- Recognition. Those who do smile and do fit are recognised and handsomely rewarded. Managers are encouraged to “catch Partners doing something right”; an instant recognition scheme inspired by ‘The One Minute Manager’ reviewed in Stakeholder Satisfaction, Volume 2 Issue 2 (March 2005). The John Lewis employee ownership scheme provides tangible rewards too - a profit share of 14% of salary for all staff this year. Delivering results to employees must work. Their staff turnover is only 23% - half the retail average.
- The Partner Customer Profit Circle. Shown in the diagram on page 22, this one is straight out of the Sears case study. John Lewis has even adopted and adapted the Sears vision - “a great place to work, a great place to shop”, and a few million people in the UK seem to agree with that! Eaga Partnership One of the fastest growing companies in the North of England, energy efficiency business
Eaga Partnership has clearly borrowed heavily from Harvard best practice case studies. Like John Lewis it is employee owned and clearly believes in the Value Profit Chain principles of profit resulting from customer and employee satisfaction. Director of Service Excellence, Annette Rowe, outlined her service beliefs including ‘recruit for attitude, train for skills’ and ‘treating staff like customers’. This is managed through the Employee Opinion Survey which results in a Leadership Index for all managers, against which they are judged. Learning and development is fostered by the Eaga Academy and Annette underlined the company’s belief in “training your talented people” - invest in staff who’ll make the biggest difference to the company’s future.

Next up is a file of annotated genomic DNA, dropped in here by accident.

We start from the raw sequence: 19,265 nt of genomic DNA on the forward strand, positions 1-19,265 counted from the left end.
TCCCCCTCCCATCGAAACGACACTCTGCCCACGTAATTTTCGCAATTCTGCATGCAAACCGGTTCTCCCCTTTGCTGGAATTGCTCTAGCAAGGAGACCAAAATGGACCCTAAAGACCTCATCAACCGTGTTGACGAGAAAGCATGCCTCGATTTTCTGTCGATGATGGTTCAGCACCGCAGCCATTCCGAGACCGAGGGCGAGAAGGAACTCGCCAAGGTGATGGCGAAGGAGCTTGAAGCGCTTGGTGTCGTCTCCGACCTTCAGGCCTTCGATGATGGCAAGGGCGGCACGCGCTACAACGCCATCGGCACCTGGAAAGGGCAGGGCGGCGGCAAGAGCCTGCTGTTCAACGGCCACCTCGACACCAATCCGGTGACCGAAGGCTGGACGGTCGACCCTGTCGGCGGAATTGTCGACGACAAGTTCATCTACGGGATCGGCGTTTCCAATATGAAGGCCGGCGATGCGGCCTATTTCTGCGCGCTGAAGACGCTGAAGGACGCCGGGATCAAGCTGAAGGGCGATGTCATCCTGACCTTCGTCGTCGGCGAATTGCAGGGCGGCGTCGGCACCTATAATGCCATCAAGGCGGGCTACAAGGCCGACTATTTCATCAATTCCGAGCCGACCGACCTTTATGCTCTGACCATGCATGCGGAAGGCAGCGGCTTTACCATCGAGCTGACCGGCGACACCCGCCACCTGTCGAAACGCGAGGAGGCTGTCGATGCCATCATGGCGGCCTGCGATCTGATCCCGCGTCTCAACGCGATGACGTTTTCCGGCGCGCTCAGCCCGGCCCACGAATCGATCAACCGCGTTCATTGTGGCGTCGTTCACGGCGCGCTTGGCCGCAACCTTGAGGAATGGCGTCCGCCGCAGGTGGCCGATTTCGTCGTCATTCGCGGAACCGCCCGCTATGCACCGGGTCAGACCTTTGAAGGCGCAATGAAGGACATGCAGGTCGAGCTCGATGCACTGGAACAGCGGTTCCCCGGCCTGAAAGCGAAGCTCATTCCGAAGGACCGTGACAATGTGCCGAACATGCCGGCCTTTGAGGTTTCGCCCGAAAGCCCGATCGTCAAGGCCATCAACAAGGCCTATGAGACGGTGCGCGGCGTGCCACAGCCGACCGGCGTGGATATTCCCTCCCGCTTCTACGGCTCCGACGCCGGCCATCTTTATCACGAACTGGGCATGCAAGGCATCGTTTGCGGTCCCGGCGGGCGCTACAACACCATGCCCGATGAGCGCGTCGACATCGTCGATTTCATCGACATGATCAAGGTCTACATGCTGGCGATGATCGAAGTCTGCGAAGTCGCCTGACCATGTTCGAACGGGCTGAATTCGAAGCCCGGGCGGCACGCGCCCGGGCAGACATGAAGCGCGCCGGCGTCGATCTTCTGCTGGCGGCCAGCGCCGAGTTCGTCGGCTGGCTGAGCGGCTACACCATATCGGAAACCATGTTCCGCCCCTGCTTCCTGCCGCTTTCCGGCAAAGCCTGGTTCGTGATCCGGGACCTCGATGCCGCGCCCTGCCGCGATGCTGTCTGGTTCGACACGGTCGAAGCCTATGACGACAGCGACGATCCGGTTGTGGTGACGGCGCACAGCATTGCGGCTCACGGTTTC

Delivering results to customers is promoted by encouraging all staff to put themselves in the customer’s shoes through Customer Journey Mapping, empowering them to do whatever is necessary to satisfy customers (Ritz Carlton) and “asking permission to say no” (Southwest Airlines). All this is celebrated through the Eaga Oscars on the last Friday of each month, a chance to recognise employees that have gone the extra mile for customers or colleagues and to have some fun! Last but not least is Eaga’s strong belief in “visible top management” based on Harvard’s teachings that the single most motivating factor for most staff is contact with their leaders.
Westminster City Council
Assistant Director of Customer Relations, Jan North, devoted her entire presentation to explaining Westminster’s strategy of delivering results to customers - based on common sense principles - “customers don’t want a relationship with us, they just want us to do the things they want us to do.” Fully cognisant of the Harvard principle that investing in customer satisfaction reduces the cost of service, the council is striving to improve the customer experience whilst retaining one of the lowest rates of council tax in the UK. And here’s a great common sense idea for achieving both - when they realised that most calls concerning the library service were about opening hours they simply inserted the opening times in every library book. Happy customers lead to happy council tax payers!